5 Things to Know About the 2014-2015 Flu Season

As this year’s flu season wages on, it’s important to get your flu facts straight. Common questions and potential misconceptions we hear include:

What can I do to protect myself from the flu?

Are flu vaccines effective?

It’s late in the season, are flu vaccines still available?

The Centers for Disease Control and Prevention offers the most up-to-date information on the 2014-2015 flu season. Here are five things you should know about the flu’s current trends:

  1. Flu seasons fluctuate. Flu activity most commonly peaks in the United States between December and February. However, seasonal flu activity can begin as early as October and continue into May. The CDC reports in the 2014-2015 season that flu activity began increasing in early December and continues to increase into mid-January. The flu season is projected to continue for several weeks.
  1. This year’s most common strain of flu virus is influenza A (H3N2). H3N2-predominant seasons are associated with more severe illness and mortality, particularly in older people and young children, compared to seasons where H1N1 or B viruses predominated. While the flu vaccine may not work as well as usual against some H3N2 viruses, vaccination can still protect people and reduce hospitalizations and death.

<<Related: Will This Year’s Flu Shot Protect You?>>

  1. Flu can be more dangerous for certain groups. Children, seniors, pregnant women, American Indians and Alaskan Natives and people with chronic conditions are considered high-risk for developing serious illness from the flu. The first line of defense for these more susceptible groups is the flu shot.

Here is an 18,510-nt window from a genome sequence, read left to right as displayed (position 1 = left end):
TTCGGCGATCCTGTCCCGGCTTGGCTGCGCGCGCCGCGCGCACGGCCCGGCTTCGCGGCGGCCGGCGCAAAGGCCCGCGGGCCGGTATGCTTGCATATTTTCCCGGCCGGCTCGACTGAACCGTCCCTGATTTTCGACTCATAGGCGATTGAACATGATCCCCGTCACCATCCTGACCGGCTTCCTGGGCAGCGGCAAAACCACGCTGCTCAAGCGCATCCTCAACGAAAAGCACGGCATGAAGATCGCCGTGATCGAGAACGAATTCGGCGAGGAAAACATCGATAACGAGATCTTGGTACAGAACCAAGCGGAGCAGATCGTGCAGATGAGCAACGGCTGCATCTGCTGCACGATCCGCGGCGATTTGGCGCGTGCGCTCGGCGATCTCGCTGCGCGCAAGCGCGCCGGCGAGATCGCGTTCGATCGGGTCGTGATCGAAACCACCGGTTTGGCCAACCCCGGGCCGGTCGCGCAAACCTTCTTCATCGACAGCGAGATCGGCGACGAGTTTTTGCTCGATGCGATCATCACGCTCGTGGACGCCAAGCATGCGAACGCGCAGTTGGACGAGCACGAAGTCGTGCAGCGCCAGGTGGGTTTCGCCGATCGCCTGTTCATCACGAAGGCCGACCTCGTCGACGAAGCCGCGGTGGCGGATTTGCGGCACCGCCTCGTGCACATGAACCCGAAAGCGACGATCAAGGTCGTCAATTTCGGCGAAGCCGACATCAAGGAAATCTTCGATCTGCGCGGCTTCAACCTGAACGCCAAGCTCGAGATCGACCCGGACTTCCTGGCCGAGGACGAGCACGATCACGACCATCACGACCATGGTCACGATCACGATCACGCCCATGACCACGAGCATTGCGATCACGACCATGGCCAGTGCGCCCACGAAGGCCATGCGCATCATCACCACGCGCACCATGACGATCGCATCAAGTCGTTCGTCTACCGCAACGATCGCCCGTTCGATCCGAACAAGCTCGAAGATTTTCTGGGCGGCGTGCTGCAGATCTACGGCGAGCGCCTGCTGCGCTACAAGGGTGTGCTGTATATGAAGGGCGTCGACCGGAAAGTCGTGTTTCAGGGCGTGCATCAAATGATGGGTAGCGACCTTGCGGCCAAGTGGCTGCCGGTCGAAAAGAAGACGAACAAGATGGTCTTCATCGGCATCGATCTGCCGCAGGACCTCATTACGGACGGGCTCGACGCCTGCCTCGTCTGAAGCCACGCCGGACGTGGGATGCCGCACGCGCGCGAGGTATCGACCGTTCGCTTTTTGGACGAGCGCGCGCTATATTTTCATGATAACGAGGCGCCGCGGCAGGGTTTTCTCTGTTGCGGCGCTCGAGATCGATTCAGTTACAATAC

<<Related: Flu: Who’s At Risk?>>

  1. Influenza antiviral drugs are recommended to treat flu illness. Antiviral drugs are prescription medicines that fight against the flu in your body. When used for treatment, they can lesson symptoms and shorten the time you are sick by one or two days. The CDC recommends antiviral drugs to be used to treat people who are very sick, as well as those considered at high risk of serious flu complications.
  1. It’s not too late to get your flu shot. The CDC recommends a yearly flu vaccine for everyone 6 months of age or older. While flu shots became available in October, they are effective and recommended as long as flu viruses are circulating in the community.

Remember, the flu is contagious. If you’ve already received your flu shot, you can work to prevent the illness from spreading further by:

  • Avoiding close contact with people who are sick.
  • Covering your mouth and nose with a tissue when you cough or sneeze.
  • Washing your hands with soap and water.
  • Practicing other good health habits, such as disinfecting touched surfaces, getting plenty of rest, drinking fluids, and eating well.

For more information about the flu, visit the CDC’s website.